- Who can write a Will? Anyone who is age 18 or older can sign a Will. That person must be competent. The person may not be under undue influence, which means no one is twisting his or her arm to give the property to a particular person. Lastly, the Will must be prepared properly to meet the legal standards required by the State laws.
How can you use a Will to help you accomplish your goals? Many are surprised to learn what a Will DOES and DOES NOT do.
First, what DOES a Last Will and Testament accomplish?
- A Will has three major parts: who will be in charge of your affairs, who will get your assets, and who will be the guardian for your minor children.
- The person in charge of a decedent’s estate is called a Personal Representative in Idaho, but in other states they are identified as an Executor or Administrator. It is best to name an alternate should the first person not be available. Their job is to protect the assets, gather them up, pay the bills and ultimately distribute the assets to the right people or charities.
- The Will also identifies who receives the assets of the decedent. Of course the “stuff” such as the ring, gun and china is distributed, but then there are the larger assets such as the house and cash. If a minor, a person under age 18, receives property it is helpful to state who should manage the property for them until they reach age 18, and frequently the funds are managed until that person is more mature, such as age 30. Most Wills mention who gets a share if an heir named in the Will dies first.
- If you have children under age 18 it is good to nominate who will be their guardian, to raise them.
What DOES a Will NOT do?
- A Will does not avoid the costs, delays, and publicity of probate. Probate is the court-supervised process of approving your Will, removing your name from titles at your death, and passing on your assets to the persons named in your Will. Because probate is in the local court system, there are court costs and attorneys fees to be paid. In Idaho, it takes a minimum of six months to go through probate and often longer. And, because probate is a public process, any “interested party” can read your Will and learn about your estate. The probate process, not your family, determines how much it will cost, how long it will take, and what information is made public. Also, many people are surprised to learn that a trust in a Will (called a Testamentary Trust) does not avoid probate. The Will must be probated before the Testamentary Trust can go into effect.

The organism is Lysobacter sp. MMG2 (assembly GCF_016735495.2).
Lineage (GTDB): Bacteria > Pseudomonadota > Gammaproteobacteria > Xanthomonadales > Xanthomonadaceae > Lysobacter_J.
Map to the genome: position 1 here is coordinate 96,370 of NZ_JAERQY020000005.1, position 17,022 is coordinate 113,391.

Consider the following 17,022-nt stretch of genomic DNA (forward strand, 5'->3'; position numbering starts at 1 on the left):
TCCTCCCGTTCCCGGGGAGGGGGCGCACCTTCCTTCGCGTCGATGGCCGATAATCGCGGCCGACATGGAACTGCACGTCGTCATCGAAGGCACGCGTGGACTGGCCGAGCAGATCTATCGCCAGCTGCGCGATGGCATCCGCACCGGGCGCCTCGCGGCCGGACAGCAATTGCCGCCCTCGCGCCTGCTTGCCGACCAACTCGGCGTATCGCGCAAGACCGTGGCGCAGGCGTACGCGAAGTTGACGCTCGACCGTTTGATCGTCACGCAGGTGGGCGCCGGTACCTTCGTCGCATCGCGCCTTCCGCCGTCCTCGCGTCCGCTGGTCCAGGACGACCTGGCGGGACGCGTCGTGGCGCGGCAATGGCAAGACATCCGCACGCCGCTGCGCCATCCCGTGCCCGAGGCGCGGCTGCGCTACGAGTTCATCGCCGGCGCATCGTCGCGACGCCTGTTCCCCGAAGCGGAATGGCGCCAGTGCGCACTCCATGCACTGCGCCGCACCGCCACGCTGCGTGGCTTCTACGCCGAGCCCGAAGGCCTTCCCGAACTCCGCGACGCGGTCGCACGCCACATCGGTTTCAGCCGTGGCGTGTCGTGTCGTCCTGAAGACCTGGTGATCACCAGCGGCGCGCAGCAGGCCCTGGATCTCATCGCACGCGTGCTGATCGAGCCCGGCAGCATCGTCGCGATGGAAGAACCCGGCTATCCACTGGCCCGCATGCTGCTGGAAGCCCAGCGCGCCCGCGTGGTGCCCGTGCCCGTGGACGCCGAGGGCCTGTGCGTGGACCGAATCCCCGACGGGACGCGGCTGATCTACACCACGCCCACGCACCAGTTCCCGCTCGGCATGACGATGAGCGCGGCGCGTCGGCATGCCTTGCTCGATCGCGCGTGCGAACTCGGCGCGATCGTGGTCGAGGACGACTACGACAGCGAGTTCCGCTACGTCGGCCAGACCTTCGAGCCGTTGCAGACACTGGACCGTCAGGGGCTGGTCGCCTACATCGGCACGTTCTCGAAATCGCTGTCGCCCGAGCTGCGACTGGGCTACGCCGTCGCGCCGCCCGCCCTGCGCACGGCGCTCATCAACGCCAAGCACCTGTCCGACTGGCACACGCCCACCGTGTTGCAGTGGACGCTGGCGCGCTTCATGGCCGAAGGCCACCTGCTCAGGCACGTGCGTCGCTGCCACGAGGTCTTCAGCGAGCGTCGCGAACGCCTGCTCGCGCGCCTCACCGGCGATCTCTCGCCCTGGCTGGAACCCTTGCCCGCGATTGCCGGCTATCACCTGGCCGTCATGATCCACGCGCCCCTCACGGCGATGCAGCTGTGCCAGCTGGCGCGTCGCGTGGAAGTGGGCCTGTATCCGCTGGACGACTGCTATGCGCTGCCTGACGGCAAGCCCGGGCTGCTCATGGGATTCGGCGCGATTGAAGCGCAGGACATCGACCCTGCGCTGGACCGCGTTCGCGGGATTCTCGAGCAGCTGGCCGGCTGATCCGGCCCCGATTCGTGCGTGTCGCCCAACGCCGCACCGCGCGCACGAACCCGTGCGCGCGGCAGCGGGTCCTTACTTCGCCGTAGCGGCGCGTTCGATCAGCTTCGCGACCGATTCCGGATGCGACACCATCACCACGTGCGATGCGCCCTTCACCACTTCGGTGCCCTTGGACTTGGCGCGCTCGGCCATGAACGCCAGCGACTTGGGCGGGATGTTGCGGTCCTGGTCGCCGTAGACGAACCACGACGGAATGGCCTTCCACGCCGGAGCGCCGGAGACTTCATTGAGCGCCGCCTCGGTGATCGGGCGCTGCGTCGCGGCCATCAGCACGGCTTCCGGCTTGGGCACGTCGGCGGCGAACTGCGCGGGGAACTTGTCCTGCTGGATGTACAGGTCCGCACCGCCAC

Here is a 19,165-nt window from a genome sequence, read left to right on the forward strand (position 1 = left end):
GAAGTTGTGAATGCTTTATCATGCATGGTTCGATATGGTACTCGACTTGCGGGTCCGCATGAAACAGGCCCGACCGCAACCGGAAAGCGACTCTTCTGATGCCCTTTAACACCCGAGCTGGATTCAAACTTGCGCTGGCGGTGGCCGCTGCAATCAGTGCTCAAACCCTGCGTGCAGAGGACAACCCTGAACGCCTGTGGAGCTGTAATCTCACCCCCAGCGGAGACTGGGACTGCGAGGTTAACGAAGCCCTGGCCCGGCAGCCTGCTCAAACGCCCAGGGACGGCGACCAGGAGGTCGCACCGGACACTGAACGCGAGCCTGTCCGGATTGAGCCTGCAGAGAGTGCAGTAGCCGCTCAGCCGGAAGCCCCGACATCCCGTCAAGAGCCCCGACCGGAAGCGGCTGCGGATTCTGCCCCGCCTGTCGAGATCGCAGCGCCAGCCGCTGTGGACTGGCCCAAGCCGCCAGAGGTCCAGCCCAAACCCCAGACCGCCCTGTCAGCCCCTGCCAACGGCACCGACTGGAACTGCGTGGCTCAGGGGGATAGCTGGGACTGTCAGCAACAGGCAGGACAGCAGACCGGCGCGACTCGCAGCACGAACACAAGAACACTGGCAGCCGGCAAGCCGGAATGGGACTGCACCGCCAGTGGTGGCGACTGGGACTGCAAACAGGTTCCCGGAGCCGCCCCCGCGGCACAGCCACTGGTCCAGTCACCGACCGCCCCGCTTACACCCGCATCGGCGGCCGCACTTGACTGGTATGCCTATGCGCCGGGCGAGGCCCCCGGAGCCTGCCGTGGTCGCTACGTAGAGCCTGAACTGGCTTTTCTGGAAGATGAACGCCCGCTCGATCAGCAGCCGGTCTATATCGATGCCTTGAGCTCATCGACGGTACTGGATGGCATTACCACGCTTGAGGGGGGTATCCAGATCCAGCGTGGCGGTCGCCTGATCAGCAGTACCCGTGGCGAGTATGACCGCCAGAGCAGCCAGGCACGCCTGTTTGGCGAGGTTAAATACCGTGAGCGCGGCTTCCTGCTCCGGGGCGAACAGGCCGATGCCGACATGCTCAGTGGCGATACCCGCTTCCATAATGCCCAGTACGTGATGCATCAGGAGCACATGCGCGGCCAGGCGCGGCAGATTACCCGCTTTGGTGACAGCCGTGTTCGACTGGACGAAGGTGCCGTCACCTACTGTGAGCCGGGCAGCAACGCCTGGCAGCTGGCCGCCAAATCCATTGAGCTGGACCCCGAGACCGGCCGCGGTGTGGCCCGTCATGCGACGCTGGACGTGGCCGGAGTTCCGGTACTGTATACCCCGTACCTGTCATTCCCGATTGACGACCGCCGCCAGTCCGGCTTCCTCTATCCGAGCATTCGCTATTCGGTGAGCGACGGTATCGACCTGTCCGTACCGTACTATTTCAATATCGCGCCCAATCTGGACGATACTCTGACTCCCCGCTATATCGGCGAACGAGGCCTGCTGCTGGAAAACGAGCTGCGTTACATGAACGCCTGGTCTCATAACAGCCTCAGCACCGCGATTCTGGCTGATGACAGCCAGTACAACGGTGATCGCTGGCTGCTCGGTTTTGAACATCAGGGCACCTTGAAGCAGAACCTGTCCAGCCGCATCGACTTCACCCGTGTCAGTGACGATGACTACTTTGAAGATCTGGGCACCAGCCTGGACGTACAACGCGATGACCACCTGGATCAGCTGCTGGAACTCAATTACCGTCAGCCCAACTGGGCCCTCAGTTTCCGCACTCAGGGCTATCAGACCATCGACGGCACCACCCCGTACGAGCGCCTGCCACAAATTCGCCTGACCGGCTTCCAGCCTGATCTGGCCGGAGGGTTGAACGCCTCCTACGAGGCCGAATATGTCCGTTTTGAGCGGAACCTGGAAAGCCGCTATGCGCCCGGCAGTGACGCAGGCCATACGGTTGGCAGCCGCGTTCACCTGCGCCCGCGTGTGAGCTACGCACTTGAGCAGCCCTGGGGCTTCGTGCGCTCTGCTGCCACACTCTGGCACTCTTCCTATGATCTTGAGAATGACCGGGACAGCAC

- A Will does not help if you become disabled. That’s because a Will only goes into effect at your death. If you become unable to handle your financial affairs (pay bills, make investment decisions, etc.) due to mental or physical incapacity (for example, because of Alzheimer’s Disease, stroke, heart attack, or injury), your spouse and other family members cannot automatically step in for you. If you have no other plan in place, you get the State’s plan—a court-appointed “conservator.” This ongoing court process can be expensive, embarrassing, time consuming, and difficult to end if you recover. And your conservator may not be able to protect assets should you need care in a nursing home.
- A Will does not control all of your assets. Most jointly owned assets and those with beneficiary designations (life insurance and retirement accounts) are not controlled by your Will. When you die these assets automatically go to the surviving joint owner or person you have named as Beneficiary (assuming, of course, this person is alive, competent, and an adult at that time). This can cause one person to receive more or less than you intended, and can even cause you to unintentionally disinherit someone. If your estate is more than $1,000,000 and you die in 2011 and beyond and these assets go to your spouse, it could also cause you to pay too much in death taxes.
- A Will does not prevent Court control of assets left to minor children or grandchildren. If you leave assets to a minor child or grandchild in your Will, the Court will set up a costly conservatorship to “protect” the child’s assets until he/she reaches age 18. Including a Trust in your Will can help prevent this, but the Will must go through probate before the Trust can go into effect.
Summary: Signing a Last Will and Testament is a good step to take to accomplish your vision of the future for you and your family. Future blogs will address other estate planning options.
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At The Graham Law Office, we help retired people create security in their lives by protecting their assets, family and independence from excess taxes, health tragedies and the interferences of strangers, even if they are embarrassed to admit their retirement fears. Call for a FREE appointment with attorney, Susan Graham, to help create your security. Call before next Friday and we will send you a FREE report entitled “16 OF THE MOST COMMON AND COSTLY ESTATE PLANNING MISTAKES, AND HOW TO AVOID THEM.”